Maryland's Data Privacy Law: What Businesses Need to Know

Maryland’s privacy law at a glance

  • Effective October 1, 2025, Maryland’s Governor signed the Maryland Online Data Privacy Act (MODPA) on May 9, 2024. 

  • This act introduces several unique provisions and has a much broader scope than most other state privacy laws, with the National Law Review calling it “unique and operationally challenging.”

  • Keep reading to learn who’s subject to Maryland’s privacy law, what’s required of businesses under its scope, and how the MODPA is different from other state privacy laws in the US.

  • At the end, you’ll find a 7 step Maryland privacy law compliance checklist. 

Who’s subject to Maryland’s privacy law?

Maryland’s privacy law applies to businesses that conduct operations in Maryland or target their goods or services to Maryland residents. Notably, the threshold for compliance is lower than most other state privacy laws. 

To fall under the MODPA’s scope, businesses must: 

  • Control or process the personal data of at least 35,000 Maryland residents OR 

  • Control or process the personal data of 10,000 Maryland residents, while deriving more than 20% of their gross revenue from the sale of personal data.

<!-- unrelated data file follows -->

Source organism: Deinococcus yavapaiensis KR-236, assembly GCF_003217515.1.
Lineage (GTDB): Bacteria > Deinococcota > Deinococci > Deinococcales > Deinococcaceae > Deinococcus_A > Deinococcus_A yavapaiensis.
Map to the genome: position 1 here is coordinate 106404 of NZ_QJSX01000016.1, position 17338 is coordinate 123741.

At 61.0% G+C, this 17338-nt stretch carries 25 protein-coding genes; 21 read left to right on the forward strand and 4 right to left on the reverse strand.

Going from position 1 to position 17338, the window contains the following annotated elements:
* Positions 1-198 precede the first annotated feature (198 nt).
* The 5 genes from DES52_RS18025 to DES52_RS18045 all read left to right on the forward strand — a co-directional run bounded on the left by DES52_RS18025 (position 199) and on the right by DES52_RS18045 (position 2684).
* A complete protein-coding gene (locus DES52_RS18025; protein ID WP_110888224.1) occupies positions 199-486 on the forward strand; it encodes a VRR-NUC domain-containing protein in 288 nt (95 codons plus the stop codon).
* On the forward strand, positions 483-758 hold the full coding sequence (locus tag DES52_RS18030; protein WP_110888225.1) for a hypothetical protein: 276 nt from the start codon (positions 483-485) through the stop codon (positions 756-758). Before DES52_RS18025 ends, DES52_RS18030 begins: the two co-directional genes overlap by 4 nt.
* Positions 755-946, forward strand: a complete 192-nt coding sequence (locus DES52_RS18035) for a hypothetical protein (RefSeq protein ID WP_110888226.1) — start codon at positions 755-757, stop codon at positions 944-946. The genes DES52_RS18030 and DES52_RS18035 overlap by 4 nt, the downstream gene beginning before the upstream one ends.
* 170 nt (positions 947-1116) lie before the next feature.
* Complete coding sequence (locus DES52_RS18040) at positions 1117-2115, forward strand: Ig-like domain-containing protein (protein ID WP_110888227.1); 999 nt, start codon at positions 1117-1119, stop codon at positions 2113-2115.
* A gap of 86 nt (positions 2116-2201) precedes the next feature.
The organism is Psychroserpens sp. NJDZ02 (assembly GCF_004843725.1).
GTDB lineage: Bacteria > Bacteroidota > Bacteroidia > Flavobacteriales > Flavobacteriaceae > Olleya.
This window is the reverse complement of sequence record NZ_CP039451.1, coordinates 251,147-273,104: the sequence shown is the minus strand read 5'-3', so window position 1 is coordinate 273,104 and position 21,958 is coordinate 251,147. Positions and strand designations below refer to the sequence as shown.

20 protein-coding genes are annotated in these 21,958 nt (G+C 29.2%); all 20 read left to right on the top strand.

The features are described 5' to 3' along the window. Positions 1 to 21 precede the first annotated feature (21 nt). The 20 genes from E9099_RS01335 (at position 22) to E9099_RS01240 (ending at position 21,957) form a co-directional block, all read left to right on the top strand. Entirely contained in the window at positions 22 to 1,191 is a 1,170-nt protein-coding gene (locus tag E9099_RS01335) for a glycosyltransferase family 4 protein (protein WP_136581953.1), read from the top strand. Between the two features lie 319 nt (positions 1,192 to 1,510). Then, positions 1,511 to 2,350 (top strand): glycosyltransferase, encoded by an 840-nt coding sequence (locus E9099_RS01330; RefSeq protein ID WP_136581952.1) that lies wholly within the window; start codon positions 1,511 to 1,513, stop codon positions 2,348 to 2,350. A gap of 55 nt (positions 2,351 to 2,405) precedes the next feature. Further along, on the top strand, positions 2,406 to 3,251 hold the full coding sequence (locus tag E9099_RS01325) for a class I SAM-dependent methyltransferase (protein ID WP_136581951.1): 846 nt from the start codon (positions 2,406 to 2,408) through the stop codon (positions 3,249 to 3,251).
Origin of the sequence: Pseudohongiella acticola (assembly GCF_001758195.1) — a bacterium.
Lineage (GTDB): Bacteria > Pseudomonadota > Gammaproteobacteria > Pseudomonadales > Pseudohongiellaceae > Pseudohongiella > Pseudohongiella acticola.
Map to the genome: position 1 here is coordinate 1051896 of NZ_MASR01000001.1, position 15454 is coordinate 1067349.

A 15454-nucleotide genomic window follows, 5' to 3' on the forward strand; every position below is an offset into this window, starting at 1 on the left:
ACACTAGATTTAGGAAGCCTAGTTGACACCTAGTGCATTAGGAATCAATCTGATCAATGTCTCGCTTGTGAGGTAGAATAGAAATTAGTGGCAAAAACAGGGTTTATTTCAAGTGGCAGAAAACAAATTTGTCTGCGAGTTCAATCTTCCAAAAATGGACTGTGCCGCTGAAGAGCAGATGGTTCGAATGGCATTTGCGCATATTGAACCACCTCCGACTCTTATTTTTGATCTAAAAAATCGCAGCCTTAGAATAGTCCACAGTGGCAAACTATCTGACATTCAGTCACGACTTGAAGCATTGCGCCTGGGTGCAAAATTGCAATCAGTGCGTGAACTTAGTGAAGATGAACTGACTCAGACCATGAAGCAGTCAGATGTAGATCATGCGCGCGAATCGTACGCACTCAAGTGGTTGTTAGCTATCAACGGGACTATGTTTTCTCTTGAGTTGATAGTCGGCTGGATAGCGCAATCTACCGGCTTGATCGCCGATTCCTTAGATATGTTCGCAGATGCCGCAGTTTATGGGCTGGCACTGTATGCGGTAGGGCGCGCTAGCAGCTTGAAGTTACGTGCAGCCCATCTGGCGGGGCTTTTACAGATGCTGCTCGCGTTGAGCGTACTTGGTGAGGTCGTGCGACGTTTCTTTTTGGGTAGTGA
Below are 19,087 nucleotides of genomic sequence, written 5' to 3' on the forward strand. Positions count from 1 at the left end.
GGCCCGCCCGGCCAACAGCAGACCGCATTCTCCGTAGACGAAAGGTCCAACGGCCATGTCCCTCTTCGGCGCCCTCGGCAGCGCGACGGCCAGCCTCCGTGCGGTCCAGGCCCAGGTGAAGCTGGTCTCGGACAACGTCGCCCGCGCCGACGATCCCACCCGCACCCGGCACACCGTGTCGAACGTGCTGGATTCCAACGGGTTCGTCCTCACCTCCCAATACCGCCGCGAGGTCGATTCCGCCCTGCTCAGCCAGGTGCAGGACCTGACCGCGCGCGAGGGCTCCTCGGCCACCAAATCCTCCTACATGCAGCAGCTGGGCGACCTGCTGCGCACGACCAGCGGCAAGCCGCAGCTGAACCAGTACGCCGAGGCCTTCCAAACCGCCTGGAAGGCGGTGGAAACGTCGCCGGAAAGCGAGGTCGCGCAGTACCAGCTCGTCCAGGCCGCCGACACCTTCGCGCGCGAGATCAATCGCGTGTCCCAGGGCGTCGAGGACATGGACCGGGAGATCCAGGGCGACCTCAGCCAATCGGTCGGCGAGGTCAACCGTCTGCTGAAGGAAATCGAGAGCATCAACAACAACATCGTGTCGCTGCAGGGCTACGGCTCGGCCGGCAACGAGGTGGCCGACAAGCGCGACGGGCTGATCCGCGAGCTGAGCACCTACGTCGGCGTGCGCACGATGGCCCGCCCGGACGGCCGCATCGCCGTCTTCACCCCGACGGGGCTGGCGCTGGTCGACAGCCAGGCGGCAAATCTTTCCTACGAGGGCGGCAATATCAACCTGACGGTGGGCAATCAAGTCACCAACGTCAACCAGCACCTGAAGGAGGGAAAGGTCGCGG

This lower threshold broadens the scope of entities subject to the law and means that businesses who could sidestep the law in other states may end up needing to comply.

Compliance requirements under Maryland’s privacy law

Maryland's privacy law establishes comprehensive compliance requirements aimed at protecting consumer data and ensuring transparency in data practices. Here's a breakdown of the key obligations for controllers and processors under the law:

Use of Universal Opt-Out Mechanisms (UOOMs)

  • Controllers must allow consumers to communicate their privacy preferences through online UOOMs

  • Maryland permits the use of UOOMs approved by other states to satisfy this requirement, streamlining compliance efforts for businesses operating across multiple jurisdictions

Revoking consent

  • Controllers must give consumers a mechanism to revoke consent for the processing of their personal data.

  • If consent is revoked, controllers must stop processing the data as soon as possible, within a maximum time frame of 30 days.

Access to consumer health data